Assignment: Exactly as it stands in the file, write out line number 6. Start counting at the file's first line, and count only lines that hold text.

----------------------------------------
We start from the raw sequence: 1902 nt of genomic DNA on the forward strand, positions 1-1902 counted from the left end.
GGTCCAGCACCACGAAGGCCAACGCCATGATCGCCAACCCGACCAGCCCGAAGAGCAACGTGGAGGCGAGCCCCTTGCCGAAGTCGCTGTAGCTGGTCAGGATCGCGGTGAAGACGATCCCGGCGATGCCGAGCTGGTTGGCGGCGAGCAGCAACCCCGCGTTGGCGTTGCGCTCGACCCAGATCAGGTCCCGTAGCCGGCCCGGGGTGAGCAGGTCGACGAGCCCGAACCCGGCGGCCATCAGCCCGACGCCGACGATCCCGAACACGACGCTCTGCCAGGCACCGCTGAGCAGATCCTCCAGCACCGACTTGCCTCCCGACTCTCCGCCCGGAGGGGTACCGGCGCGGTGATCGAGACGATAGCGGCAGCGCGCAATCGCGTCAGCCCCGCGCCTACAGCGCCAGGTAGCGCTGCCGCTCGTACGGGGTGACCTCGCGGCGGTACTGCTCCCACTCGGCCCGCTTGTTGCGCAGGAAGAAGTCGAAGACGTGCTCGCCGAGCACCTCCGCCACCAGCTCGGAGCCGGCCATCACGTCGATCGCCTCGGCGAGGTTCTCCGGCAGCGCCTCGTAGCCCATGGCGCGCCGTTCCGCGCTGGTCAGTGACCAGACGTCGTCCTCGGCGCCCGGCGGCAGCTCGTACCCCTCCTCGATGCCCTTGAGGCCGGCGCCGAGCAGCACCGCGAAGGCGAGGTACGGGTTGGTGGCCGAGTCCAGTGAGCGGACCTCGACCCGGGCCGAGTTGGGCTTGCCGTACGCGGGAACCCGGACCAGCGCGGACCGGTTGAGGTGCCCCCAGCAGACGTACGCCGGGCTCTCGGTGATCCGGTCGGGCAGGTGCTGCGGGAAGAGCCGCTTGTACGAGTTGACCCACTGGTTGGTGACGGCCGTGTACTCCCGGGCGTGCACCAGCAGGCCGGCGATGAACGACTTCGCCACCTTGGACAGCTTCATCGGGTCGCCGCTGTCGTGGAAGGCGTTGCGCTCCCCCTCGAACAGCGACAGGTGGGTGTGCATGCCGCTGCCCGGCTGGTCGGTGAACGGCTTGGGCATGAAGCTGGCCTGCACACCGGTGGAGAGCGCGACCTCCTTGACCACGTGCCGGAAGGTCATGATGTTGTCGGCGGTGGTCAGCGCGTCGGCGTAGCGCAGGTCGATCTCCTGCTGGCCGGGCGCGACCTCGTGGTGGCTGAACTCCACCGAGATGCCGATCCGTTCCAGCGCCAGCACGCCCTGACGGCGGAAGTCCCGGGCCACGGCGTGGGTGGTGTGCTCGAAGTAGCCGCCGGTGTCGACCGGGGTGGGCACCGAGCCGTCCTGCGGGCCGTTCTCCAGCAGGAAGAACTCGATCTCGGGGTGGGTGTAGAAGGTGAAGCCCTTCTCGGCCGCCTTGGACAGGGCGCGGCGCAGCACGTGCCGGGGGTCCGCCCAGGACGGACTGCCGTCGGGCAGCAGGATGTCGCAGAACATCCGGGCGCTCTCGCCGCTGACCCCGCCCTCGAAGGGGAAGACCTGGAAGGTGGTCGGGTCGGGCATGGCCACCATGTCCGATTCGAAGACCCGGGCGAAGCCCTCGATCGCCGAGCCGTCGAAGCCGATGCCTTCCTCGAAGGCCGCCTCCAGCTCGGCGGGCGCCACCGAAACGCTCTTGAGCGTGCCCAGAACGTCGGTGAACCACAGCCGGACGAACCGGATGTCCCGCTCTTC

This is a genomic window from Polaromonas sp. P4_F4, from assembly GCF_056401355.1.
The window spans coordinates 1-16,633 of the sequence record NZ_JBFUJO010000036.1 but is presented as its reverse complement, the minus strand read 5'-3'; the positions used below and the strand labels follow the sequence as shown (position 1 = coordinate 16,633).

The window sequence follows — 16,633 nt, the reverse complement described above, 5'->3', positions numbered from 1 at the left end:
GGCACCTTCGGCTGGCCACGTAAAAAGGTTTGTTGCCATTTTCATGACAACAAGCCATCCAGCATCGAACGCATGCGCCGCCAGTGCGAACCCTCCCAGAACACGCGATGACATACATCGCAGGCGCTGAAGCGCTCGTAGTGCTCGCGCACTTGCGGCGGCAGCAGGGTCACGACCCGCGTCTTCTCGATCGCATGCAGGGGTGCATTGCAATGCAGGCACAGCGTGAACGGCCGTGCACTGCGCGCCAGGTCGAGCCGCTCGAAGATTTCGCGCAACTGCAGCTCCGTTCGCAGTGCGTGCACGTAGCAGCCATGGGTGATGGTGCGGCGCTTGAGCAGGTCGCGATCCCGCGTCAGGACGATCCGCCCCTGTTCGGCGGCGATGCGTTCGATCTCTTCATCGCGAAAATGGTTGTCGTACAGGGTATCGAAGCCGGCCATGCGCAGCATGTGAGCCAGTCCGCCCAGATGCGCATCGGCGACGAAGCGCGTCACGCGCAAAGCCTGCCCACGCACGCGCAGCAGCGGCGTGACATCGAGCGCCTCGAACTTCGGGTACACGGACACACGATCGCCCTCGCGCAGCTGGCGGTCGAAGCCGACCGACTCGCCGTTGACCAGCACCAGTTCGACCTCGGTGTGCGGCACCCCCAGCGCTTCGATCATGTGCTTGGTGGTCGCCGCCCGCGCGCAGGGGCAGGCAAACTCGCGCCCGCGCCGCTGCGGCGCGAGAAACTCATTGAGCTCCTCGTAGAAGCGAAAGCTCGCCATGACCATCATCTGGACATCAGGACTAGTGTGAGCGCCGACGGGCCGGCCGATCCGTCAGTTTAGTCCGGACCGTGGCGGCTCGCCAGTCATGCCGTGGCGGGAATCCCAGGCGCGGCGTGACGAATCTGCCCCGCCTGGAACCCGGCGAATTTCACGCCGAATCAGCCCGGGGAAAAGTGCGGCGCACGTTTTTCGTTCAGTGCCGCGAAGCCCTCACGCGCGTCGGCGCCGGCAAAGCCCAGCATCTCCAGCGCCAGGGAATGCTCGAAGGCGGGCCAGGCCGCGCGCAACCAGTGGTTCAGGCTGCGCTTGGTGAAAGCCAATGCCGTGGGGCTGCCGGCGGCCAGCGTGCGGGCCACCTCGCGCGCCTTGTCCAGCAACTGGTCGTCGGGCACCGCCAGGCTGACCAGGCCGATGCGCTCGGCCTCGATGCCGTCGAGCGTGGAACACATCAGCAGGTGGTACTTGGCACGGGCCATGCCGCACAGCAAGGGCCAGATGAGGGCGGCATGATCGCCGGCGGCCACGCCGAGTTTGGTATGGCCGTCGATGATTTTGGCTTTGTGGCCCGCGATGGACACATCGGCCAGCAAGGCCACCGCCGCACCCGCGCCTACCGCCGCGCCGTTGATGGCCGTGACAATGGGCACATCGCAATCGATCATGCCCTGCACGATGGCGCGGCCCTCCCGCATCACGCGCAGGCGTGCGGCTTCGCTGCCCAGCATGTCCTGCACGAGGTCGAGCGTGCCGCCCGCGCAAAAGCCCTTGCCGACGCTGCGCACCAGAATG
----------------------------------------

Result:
GGCACCTTCGGCTGGCCACGTAAAAAGGTTTGTTGCCATTTTCATGACAACAAGCCATCCAGCATCGAACGCATGCGCCGCCAGTGCGAACCCTCCCAGAACACGCGATGACATACATCGCAGGCGCTGAAGCGCTCGTAGTGCTCGCGCACTTGCGGCGGCAGCAGGGTCACGACCCGCGTCTTCTCGATCGCATGCAGGGGTGCATTGCAATGCAGGCACAGCGTGAACGGCCGTGCACTGCGCGCCAGGTCGAGCCGCTCGAAGATTTCGCGCAACTGCAGCTCCGTTCGCAGTGCGTGCACGTAGCAGCCATGGGTGATGGTGCGGCGCTTGAGCAGGTCGCGATCCCGCGTCAGGACGATCCGCCCCTGTTCGGCGGCGATGCGTTCGATCTCTTCATCGCGAAAATGGTTGTCGTACAGGGTATCGAAGCCGGCCATGCGCAGCATGTGAGCCAGTCCGCCCAGATGCGCATCGGCGACGAAGCGCGTCACGCGCAAAGCCTGCCCACGCACGCGCAGCAGCGGCGTGACATCGAGCGCCTCGAACTTCGGGTACACGGACACACGATCGCCCTCGCGCAGCTGGCGGTCGAAGCCGACCGACTCGCCGTTGACCAGCACCAGTTCGACCTCGGTGTGCGGCACCCCCAGCGCTTCGATCATGTGCTTGGTGGTCGCCGCCCGCGCGCAGGGGCAGGCAAACTCGCGCCCGCGCCGCTGCGGCGCGAGAAACTCATTGAGCTCCTCGTAGAAGCGAAAGCTCGCCATGACCATCATCTGGACATCAGGACTAGTGTGAGCGCCGACGGGCCGGCCGATCCGTCAGTTTAGTCCGGACCGTGGCGGCTCGCCAGTCATGCCGTGGCGGGAATCCCAGGCGCGGCGTGACGAATCTGCCCCGCCTGGAACCCGGCGAATTTCACGCCGAATCAGCCCGGGGAAAAGTGCGGCGCACGTTTTTCGTTCAGTGCCGCGAAGCCCTCACGCGCGTCGGCGCCGGCAAAGCCCAGCATCTCCAGCGCCAGGGAATGCTCGAAGGCGGGCCAGGCCGCGCGCAACCAGTGGTTCAGGCTGCGCTTGGTGAAAGCCAATGCCGTGGGGCTGCCGGCGGCCAGCGTGCGGGCCACCTCGCGCGCCTTGTCCAGCAACTGGTCGTCGGGCACCGCCAGGCTGACCAGGCCGATGCGCTCGGCCTCGATGCCGTCGAGCGTGGAACACATCAGCAGGTGGTACTTGGCACGGGCCATGCCGCACAGCAAGGGCCAGATGAGGGCGGCATGATCGCCGGCGGCCACGCCGAGTTTGGTATGGCCGTCGATGATTTTGGCTTTGTGGCCCGCGATGGACACATCGGCCAGCAAGGCCACCGCCGCACCCGCGCCTACCGCCGCGCCGTTGATGGCCGTGACAATGGGCACATCGCAATCGATCATGCCCTGCACGATGGCGCGGCCCTCCCGCATCACGCGCAGGCGTGCGGCTTCGCTGCCCAGCATGTCCTGCACGAGGTCGAGCGTGCCGCCCGCGCAAAAGCCCTTGCCGACGCTGCGCACCAGAATG